Notes from Rome

After spending an idyllic summer by the sea in Albania, rainy Paris looked too damn grey. While Parisians were flocking back home, I decided to flee to Rome.


27th August
Had a walk in my new hood, found a nice little church – turns out it’s a basilica – spent hours watching the mosaics, was kicked out because la chiesa è chiusa, had a piada on a piazzetta in Monti where young and trendy Romans were having a birra artigianale, all tanned from holidays.

Decided to have a little evening stroll. Ended face to face with the Coliseum and the Arch of Constantine. Tried to spot night birds to follow Stendhal’s advice in his 1829 Promenades dans Rome but could only see Pakistani men trying to sell scarves made in China. Sat down to listen to a very good-looking Italian hippy and had fun watching Japanese tourists desperate for a selfie with the Coliseum.

Walked back home and about to watch Roman Holiday in my zebra-themed room.

29th August
Planned my day to “see” things outside the historical centre today – not a good idea.
Saw some very mediocre contemporary art and caught a headache from 1950s abstract geometry painting at MACRO. Got lost somewhere in desolated streets but was comforted by the sound of a woman making love. Was not impressed by supposedly trendy San Lorenzo as no one was around to make it look alive. Damned the city of Rome for not having street names on its street corners. Burned in the blazing sun so had to retreat into the shade of Torlonia’s gardens. Thought maybe Mussolini took a break under the same tree when he was living here. Walked for hours without eating, finally found my way back but had to stop for a short CasaPound encounter. Don’t you just love a good red fascist movement?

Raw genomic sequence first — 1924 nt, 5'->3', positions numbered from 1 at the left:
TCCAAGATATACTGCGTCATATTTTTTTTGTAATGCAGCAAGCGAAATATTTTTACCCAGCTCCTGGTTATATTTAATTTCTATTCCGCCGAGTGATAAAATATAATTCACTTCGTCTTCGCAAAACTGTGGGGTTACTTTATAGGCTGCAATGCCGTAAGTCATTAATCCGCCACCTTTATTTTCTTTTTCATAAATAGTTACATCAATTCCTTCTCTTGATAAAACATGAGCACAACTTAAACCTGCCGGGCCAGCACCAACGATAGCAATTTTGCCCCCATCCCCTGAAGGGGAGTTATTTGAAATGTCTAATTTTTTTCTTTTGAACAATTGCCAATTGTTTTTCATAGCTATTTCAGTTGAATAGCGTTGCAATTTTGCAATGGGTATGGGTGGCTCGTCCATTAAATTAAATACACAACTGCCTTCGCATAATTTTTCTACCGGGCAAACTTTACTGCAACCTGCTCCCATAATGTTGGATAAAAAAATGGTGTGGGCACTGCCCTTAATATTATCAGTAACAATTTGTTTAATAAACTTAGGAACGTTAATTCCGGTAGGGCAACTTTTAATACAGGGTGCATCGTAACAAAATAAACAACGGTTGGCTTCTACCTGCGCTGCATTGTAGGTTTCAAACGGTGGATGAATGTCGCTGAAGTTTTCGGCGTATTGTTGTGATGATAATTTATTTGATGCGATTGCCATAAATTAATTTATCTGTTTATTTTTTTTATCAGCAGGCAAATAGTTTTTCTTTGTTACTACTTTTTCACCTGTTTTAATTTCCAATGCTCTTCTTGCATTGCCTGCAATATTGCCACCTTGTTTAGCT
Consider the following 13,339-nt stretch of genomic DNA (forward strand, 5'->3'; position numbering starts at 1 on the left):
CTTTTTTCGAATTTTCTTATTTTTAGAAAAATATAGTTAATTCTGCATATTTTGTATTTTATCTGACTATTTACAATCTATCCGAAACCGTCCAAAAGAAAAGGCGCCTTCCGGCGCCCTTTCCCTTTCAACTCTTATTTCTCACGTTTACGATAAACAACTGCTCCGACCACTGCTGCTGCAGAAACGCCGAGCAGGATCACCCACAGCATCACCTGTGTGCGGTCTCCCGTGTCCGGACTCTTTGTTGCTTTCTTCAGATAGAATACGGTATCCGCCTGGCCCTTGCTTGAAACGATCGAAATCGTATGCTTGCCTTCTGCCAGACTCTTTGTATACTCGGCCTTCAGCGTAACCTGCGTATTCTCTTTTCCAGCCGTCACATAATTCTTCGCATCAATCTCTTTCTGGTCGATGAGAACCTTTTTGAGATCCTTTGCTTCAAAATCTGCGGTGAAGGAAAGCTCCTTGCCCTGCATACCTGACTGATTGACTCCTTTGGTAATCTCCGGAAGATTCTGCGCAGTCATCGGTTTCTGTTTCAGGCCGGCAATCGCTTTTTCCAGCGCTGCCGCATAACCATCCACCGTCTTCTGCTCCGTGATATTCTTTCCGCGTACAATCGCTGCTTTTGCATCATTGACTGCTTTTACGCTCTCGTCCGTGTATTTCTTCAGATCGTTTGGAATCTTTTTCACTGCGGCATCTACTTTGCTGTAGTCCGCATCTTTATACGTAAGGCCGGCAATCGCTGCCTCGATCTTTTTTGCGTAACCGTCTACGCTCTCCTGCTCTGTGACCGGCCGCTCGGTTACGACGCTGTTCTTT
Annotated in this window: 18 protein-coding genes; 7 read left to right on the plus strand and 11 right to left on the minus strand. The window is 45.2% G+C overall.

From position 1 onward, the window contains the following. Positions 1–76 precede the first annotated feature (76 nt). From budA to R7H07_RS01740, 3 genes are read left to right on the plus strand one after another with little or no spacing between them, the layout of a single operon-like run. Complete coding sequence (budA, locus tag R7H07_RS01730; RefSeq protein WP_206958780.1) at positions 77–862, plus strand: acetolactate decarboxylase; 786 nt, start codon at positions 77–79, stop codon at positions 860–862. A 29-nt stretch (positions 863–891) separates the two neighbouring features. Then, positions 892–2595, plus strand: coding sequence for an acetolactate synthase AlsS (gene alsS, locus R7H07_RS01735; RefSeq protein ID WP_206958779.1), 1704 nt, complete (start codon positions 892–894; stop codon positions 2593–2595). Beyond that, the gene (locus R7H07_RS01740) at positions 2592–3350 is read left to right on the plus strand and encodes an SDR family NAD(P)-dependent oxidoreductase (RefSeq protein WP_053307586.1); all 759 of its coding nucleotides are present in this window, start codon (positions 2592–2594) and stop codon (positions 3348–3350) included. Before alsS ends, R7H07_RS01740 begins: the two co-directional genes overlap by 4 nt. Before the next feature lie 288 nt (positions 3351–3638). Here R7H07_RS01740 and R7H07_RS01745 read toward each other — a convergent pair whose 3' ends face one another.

Am now trying to relax in my air-conditioned room. Thinking I’m closer to being an American tourist on a European tour than ever: I don’t care for modern or contemporary Rome, I want the antique stuff, the Renaissance, the History. As one hysterical American blondie said yesterday to her mother while she was wounding me to access Raphael’s tomb in the Pantheon: “He’s famous, a bit like Leonardo da Vinci”. I’m here for the famous stuff too. Raphael-famous of course. I’m a conservative and reactionary Parisian in Rome.

30th August
Was having a nice evening read at the Forum when Massimo said that the scenery was perfect for reading. I told him: “si” and went back to Stendhal. He said it must be exhausting to be a tourist in Rome, with all the walking involved. I answered:“si” and went back to Stendhal. Then Massimo told me he worked as a foot doctor, that my sandals were too flat and that I must be in pain. When he gradually started massaging my right foot, I wondered just how far he would go.

I said goodbye when he actually took my shoe off and twisted my back so he could get a better grip.
I decided never to stop walking again.

That was before I met Bruno during my night stroll around Piazza Navona. He stopped his scooter to ask me if we could go out. “I will show you Roma by night on my scooter”. Oh, thank you Bruno. You have beautiful eyes and a gorgeous smile but it’s just too much. Are all Romans frauds when it comes to flirting or shall I go on a date with gorgeous Bruno on Sunday?

31th August
The Romans are back! And they are a dressed up and over tanned bunch. Somebody should tell them it’s not good for your skin. Have experienced a lot of screening up and down by the male crowd: old, young, accompanied or alone, they all do it apparently. Am learning whole new techniques.

The only one who really took me by surprise was a severely cute priest from a little chiesa I was hiding in. I was just trying to cool down against a marble pillar while studying a map of the area when he caught me in this blatantly pagan act. With a beautiful smile and a deep deep voice, he said: “Salve“. I thought I was going to die, or that I was finally having a revelation. Had to rush outside because I was getting ridiculously red. I think I’m in love now. The Catholic Church should have more of these hotties.